Sneha Mandhan's (MCP '14) thesis explored how streets in India have traditionally been the public spaces around which social life has revolved. They constitute the urban public realm where people congregate, celebrate and interact. The hypothesis that forms the basis of this thesis is that there is a need to understand and design these urban streets as living corridors through which one perceives and understands the city, and the places where one has daily social encounters.
Sarah Dimson (MCP '14) investigated electrification in Sub-Saharan Africa, where a lack of clean electricity generation sources, poor electricity access and low levels of electricity consumption are profoundly stifling sustainable development. This thesis presents a specialized investigation, in context of Tanzania, of the primary paradigmatic approaches to electrification – centralized, large-scale grid systems conceived through least-cost-planning; and decentralized, small-scale off-grid systems administered through entrepreneurial pilots.
Liqun Chen (MCP '14) thesis concludes that land use classification is important as a standard for land use description and management. However, current land use classification systems are problematic. Labels such as “residential use” and “commercial use” do not fully reveal how the land use is used in terms of function, mix use and changes over time. As a result, land use planning is often a natural prompt of segregation; Land use is poorly connected with other fields of urban studies such as transportation and energy consumption.
Data from the MIT "Living Wage Calculator" show the gap between the cost of living modestly in the US and the minimum and poverty wage rates. Amy Glasmeier, professor of economic geography and regional planning, began developing the calculator a decade ago while studying the causes of recurrent poverty. Besides contributing data to discussions on raising the minimum wage, the tool and Glasmeier’s comments in Slice of MIT illustrate why higher wages help everybody.
Karen Johnson's (MCP '14) thesis discovered that all over the world, local leaders are leveraging high-tech industry in their economic development strategies. Cities are encouraging the clustering of industries in specific sectors such as manufacturing, innovation, technology, and advanced services. In this effort to leverage distinctive strengths there has been a movement in cities to seed entrepreneurship as part of broader innovation and industial strategies.
Lead author Susan Silberberg is pleased to announce that the DUSP whitepaper “Places in the Making: How placemaking builds places and communities” is to be included in training materials for community development professionals and activists. The NeighborWorks America Training Institute provides training to thousands of community development professionals and activists every year.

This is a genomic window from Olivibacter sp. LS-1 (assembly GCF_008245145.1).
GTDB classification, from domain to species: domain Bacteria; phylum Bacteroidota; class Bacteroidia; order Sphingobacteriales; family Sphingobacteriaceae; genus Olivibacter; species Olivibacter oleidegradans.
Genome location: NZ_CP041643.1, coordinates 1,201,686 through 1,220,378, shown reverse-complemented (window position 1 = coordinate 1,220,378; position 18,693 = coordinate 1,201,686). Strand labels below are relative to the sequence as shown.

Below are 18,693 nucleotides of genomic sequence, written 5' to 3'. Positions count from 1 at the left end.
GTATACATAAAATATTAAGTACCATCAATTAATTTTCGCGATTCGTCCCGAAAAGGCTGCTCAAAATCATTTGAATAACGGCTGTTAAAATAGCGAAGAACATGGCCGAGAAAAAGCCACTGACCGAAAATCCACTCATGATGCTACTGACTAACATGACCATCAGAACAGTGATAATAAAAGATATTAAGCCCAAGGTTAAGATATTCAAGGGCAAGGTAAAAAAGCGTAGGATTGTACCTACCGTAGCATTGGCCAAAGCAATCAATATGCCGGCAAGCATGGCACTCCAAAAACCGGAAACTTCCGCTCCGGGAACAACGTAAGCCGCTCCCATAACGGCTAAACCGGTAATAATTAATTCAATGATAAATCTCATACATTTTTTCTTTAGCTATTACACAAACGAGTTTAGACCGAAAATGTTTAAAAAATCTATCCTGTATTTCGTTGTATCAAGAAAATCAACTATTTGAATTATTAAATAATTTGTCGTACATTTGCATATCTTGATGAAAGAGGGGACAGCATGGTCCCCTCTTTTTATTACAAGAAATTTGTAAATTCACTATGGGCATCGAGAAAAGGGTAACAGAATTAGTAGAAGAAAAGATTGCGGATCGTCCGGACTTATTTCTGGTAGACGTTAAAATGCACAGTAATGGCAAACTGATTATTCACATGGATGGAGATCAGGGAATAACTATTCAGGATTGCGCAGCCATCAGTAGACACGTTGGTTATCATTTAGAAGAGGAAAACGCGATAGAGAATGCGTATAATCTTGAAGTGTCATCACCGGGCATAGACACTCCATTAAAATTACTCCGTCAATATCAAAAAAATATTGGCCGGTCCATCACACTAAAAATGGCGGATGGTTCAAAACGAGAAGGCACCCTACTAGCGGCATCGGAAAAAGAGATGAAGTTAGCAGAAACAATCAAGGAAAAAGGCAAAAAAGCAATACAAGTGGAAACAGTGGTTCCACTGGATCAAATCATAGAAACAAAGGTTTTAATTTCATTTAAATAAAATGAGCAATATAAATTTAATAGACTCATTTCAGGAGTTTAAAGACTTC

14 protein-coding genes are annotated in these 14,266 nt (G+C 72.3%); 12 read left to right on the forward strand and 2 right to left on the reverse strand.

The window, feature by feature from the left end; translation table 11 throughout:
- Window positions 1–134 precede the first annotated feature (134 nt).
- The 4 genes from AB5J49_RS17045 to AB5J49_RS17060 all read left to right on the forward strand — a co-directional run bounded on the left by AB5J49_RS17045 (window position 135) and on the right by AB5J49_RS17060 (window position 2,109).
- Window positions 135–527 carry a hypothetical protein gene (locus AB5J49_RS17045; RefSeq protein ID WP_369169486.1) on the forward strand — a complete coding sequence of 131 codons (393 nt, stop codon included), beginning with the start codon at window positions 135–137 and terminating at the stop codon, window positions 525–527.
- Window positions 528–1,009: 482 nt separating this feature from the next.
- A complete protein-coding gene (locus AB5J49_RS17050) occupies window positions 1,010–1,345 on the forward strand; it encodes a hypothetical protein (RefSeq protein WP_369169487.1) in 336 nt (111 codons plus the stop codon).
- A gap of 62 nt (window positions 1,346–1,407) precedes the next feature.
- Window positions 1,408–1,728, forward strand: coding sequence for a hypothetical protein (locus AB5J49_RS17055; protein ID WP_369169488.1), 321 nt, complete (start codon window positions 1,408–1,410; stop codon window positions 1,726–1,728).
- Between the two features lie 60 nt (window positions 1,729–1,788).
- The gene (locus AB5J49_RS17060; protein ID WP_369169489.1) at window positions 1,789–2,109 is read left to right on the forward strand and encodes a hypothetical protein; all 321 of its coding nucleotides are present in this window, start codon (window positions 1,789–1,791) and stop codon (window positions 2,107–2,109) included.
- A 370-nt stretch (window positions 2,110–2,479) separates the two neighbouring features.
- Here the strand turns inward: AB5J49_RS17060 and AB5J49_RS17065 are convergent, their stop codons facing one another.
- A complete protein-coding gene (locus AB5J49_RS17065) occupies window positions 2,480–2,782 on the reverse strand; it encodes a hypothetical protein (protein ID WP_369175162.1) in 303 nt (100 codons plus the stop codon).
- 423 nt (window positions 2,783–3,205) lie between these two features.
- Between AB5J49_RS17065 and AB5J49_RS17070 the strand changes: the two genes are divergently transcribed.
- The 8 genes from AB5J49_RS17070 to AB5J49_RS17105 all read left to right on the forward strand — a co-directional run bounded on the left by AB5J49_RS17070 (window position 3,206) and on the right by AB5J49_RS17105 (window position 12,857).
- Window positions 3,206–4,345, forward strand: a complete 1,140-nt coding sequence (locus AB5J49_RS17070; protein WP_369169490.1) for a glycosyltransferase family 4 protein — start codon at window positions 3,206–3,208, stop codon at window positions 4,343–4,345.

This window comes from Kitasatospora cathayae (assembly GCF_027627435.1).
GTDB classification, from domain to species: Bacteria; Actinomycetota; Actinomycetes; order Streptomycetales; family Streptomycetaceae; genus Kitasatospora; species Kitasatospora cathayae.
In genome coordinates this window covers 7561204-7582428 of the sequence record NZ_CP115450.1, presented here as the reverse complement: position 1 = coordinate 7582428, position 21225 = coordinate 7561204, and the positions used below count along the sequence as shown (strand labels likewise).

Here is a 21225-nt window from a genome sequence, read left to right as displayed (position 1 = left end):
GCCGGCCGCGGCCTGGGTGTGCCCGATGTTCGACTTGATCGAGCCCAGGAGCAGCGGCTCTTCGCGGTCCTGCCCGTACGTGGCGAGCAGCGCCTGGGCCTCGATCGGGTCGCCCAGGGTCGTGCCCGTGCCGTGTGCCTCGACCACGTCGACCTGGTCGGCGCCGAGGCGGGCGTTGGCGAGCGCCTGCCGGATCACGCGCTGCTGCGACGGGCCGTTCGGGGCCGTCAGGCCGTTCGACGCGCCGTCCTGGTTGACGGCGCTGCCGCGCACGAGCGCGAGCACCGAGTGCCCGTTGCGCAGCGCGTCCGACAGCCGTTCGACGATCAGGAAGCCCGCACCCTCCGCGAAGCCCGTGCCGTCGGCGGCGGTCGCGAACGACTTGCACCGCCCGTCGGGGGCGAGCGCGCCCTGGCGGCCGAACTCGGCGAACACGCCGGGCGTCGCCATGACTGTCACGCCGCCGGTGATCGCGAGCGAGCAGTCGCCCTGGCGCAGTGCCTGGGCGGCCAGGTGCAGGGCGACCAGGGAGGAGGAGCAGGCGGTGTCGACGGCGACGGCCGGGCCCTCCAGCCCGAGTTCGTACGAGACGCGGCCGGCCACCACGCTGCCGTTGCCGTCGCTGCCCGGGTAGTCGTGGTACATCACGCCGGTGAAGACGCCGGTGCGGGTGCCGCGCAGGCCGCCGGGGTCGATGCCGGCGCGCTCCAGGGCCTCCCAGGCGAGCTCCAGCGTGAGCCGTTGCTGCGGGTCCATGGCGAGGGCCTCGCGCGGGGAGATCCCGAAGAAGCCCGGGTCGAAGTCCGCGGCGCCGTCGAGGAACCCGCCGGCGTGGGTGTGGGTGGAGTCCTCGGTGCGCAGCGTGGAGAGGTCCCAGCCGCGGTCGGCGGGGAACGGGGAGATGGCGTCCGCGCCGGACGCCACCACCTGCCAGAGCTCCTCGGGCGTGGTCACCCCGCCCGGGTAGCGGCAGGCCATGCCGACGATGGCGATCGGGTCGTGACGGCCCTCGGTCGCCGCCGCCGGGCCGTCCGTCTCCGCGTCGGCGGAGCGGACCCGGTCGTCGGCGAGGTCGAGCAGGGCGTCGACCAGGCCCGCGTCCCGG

Many city natural areas programs are constricted due to limited resources for the acquisition and management of land. Boston’s urban wilds offer an alternative model for the protection of urban open space that focuses on decentralized advocacy and activism rather than on a centralized city program. This thesis analyzed the forty-year history of the urban wilds, investigating how the idea first captured people’s attention and how advocates have kept it relevant over time in the face of political, economic, and social changes.
All over the world, local leaders are leveraging high-tech industry in their economic development strategies. Cities are encouraging the clustering of industries in specific sectors such as manufacturing, innovation, technology, and advanced services. In this effort to leverage distinctive strengths there has been a movement in cities to seed entrepreneurship as part of broader innovation and industial strategies. This thesis takes a qualitative approach to investigating the opportunities and challenges in creating and establishing innovation clusters in two cities: Paris and Boston.
Kelly Heber, a DUSP PhD student working with the Science Impact Collaborative, and Iain Dunning, a PhD student in MIT Operations Research were finalists in the State Department’s 2014 Our Ocean Conference fisheries data competition known as the “Fish Hackathon.”
Given the rapidly changing status of the Arctic sea ice, which may disappear for entire summers as soon as mid-century, the world is presented with an unprecedented opportunity to access virgin resources and areas. However, this emerging situation is fraught with geo-political, environmental, and indigenous peoples concerns. In an interview with Oceans at MIT, Professor Susskind offers his opinions on the dynamics at play in the evolution of the Arctic situation as well as hopes for future interaction with challenges by MIT students and faculty.